Why Should/Shouldn’t My Church Embrace Change? Part VIII
I personally have witnessed grass root revival through the Jesus and Charismatic Movements of the last century. I have witnessed the rise of CBN, Christian Broadcasting network, and the fall of the PTL empire under Jim & Tammy Faye Baker. None of these movements were birthed through the institutional church, who became its critics. In fact the organized church still does not fully embrace the Baptism of the Holy Spirit with the gift of tongues. They stifled prayer and praise meetings held in believers homes claiming they needed “proper oversight” by pastors, elders, and church leaders, taking the control out of the hands of the laity. Today, “mega-churches” with enormous budgets and staff expect the Holy Spirit to bring revival into their exclusive facility among its members. It just doesn’t work that way! Revivals have always originated outside of institutional church structures.
Sixty years after Jesus’ death and resurrection Jerusalem would be destroyed, Israel would cease as a nation, the Levitical priesthood would be dissolved replaced by a rabbinical system. Revival meant “if anyone is in Christ, he is a new creature; the old things passed away; behold, new things have come. [II Corinthians 5:17]” The Torah became known as The Old Testament, all things new in the Holy Spirit became The New Testament. Two thousand years later, Israel would be restored as a nation, but not their Temple or form of worship. What was once the new movement, the Church, now has become the organized religious institution as their believers flocked to enormous church buildings under a professional hierarchal structure of pastors. Will this repeated pattern again lead to its destruction, or will God chose to move within this already established framework to rework and recreate a new form or structure? Will the church embrace an urban renewal approach to revival where old buildings, old structures, have to be condemned and demolished before new structures can be reconstructed, or will it experience a metamorphosis, an internal restructuring done in the secrecy of a spiritual cocoon?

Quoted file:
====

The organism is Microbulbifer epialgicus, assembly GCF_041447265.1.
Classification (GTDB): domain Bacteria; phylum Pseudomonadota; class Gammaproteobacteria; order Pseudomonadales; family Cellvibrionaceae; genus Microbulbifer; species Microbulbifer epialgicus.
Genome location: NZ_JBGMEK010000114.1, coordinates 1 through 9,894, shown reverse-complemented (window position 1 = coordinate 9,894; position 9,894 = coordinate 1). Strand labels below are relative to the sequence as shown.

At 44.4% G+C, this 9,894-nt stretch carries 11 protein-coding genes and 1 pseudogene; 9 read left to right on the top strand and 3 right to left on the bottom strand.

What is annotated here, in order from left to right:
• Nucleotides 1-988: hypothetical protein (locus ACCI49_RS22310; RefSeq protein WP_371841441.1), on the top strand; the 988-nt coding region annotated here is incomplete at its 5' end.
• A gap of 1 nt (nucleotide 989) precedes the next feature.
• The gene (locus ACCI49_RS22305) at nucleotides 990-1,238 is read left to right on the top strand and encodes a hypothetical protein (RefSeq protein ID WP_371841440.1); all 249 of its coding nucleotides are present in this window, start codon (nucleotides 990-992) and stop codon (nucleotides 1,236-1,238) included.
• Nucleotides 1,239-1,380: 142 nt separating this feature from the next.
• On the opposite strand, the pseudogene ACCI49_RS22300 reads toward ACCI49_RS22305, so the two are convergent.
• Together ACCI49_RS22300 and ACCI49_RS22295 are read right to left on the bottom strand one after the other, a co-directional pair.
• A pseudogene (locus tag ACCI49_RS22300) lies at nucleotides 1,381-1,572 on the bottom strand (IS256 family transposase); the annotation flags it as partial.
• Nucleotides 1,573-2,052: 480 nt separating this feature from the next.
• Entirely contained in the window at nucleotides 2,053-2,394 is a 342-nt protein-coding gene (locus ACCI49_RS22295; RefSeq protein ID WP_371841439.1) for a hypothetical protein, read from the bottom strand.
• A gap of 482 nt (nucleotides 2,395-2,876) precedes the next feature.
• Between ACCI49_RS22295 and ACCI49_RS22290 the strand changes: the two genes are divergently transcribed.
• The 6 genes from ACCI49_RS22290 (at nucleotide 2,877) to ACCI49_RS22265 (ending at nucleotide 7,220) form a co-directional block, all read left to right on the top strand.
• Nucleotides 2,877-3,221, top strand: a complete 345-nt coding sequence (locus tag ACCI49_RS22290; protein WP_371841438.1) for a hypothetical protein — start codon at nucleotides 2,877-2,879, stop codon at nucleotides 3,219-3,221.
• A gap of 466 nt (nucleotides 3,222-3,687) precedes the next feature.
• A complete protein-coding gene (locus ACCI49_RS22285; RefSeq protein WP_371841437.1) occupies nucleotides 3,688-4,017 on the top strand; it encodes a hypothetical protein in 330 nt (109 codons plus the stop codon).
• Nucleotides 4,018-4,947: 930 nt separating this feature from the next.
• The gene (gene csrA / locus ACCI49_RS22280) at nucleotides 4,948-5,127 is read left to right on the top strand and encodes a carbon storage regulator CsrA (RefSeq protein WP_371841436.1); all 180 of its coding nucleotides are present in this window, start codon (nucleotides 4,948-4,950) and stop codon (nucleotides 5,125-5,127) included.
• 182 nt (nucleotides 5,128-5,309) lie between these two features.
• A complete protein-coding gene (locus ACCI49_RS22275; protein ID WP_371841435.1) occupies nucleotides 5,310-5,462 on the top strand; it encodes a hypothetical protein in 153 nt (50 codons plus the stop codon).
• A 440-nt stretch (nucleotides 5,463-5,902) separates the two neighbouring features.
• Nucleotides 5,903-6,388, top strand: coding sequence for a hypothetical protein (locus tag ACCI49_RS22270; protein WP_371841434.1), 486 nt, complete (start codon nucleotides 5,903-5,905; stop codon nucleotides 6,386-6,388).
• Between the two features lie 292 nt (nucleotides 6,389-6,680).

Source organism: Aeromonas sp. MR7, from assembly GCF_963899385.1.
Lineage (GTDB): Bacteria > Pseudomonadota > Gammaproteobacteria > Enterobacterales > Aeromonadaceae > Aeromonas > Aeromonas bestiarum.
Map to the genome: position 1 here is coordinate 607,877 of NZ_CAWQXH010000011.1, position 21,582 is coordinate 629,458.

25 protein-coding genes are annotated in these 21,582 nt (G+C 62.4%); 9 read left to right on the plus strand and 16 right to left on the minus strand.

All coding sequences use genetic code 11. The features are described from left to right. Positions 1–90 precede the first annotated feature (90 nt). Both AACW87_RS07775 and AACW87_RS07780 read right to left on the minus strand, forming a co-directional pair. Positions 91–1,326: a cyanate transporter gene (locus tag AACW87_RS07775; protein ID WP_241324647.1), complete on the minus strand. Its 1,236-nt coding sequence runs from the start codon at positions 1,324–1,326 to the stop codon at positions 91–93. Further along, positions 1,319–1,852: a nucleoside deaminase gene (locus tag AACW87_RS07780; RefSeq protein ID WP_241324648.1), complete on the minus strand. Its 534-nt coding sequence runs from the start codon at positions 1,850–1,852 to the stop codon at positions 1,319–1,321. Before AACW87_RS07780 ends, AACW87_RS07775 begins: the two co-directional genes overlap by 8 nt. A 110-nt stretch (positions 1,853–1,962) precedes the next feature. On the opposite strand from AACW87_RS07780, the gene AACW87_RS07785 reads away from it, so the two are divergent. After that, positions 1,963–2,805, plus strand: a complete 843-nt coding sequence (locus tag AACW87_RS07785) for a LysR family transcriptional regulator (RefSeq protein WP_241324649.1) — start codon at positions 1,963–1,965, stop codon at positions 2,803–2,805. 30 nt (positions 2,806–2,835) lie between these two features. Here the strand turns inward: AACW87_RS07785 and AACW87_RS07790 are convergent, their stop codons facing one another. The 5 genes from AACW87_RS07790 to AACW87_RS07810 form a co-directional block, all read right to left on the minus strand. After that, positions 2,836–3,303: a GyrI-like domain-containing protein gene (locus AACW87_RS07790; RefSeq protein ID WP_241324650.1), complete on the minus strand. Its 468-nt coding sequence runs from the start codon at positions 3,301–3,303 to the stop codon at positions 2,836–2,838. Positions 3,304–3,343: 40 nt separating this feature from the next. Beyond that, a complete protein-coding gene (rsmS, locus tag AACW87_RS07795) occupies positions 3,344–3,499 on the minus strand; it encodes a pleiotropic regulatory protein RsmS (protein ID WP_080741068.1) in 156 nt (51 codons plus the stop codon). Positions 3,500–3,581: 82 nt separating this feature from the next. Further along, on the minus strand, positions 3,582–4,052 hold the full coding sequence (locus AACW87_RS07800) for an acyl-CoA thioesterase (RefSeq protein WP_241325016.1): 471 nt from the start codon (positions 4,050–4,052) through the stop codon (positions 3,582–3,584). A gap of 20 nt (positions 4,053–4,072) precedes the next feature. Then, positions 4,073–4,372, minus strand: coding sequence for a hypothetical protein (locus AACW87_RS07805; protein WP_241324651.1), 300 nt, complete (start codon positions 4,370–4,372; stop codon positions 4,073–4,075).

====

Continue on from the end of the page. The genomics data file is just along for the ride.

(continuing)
Although unprecedented in history, can revival, for a change, actually occur within the current structural framework of the church rather than outside it? In our next blog, we will examine the possibilities of a metamorphic change in the church.